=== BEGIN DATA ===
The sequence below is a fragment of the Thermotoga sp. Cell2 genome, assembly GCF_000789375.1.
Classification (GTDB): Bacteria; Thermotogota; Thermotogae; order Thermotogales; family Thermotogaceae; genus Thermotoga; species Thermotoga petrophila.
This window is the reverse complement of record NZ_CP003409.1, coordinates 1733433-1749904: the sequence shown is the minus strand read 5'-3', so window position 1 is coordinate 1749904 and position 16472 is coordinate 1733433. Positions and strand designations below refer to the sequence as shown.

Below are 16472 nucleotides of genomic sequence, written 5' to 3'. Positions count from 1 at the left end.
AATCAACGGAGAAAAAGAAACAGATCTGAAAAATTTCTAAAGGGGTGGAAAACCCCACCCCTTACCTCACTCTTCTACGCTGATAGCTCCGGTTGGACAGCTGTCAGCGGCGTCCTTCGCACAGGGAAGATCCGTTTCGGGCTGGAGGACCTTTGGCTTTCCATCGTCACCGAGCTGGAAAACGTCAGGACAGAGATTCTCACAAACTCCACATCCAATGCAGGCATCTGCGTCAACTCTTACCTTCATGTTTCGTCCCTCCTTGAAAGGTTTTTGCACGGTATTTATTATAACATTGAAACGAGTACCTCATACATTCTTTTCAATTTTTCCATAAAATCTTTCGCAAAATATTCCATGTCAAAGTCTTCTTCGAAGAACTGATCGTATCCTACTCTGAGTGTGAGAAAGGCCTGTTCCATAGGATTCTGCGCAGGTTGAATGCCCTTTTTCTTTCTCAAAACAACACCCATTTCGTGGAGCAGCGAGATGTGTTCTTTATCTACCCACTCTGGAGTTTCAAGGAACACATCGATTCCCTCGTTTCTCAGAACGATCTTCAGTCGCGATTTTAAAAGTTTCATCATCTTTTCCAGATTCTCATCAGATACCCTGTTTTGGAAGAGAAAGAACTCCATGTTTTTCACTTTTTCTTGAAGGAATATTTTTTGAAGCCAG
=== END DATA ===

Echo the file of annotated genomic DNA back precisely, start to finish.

The sequence below is a fragment of the Thermotoga sp. Cell2 genome, assembly GCF_000789375.1.
Classification (GTDB): Bacteria; Thermotogota; Thermotogae; order Thermotogales; family Thermotogaceae; genus Thermotoga; species Thermotoga petrophila.
This window is the reverse complement of record NZ_CP003409.1, coordinates 1733433-1749904: the sequence shown is the minus strand read 5'-3', so window position 1 is coordinate 1749904 and position 16472 is coordinate 1733433. Positions and strand designations below refer to the sequence as shown.

Below are 16472 nucleotides of genomic sequence, written 5' to 3'. Positions count from 1 at the left end.
AATCAACGGAGAAAAAGAAACAGATCTGAAAAATTTCTAAAGGGGTGGAAAACCCCACCCCTTACCTCACTCTTCTACGCTGATAGCTCCGGTTGGACAGCTGTCAGCGGCGTCCTTCGCACAGGGAAGATCCGTTTCGGGCTGGAGGACCTTTGGCTTTCCATCGTCACCGAGCTGGAAAACGTCAGGACAGAGATTCTCACAAACTCCACATCCAATGCAGGCATCTGCGTCAACTCTTACCTTCATGTTTCGTCCCTCCTTGAAAGGTTTTTGCACGGTATTTATTATAACATTGAAACGAGTACCTCATACATTCTTTTCAATTTTTCCATAAAATCTTTCGCAAAATATTCCATGTCAAAGTCTTCTTCGAAGAACTGATCGTATCCTACTCTGAGTGTGAGAAAGGCCTGTTCCATAGGATTCTGCGCAGGTTGAATGCCCTTTTTCTTTCTCAAAACAACACCCATTTCGTGGAGCAGCGAGATGTGTTCTTTATCTACCCACTCTGGAGTTTCAAGGAACACATCGATTCCCTCGTTTCTCAGAACGATCTTCAGTCGCGATTTTAAAAGTTTCATCATCTTTTCCAGATTCTCATCAGATACCCTGTTTTGGAAGAGAAAGAACTCCATGTTTTTCACTTTTTCTTGAAGGAATATTTTTTGAAGCCAG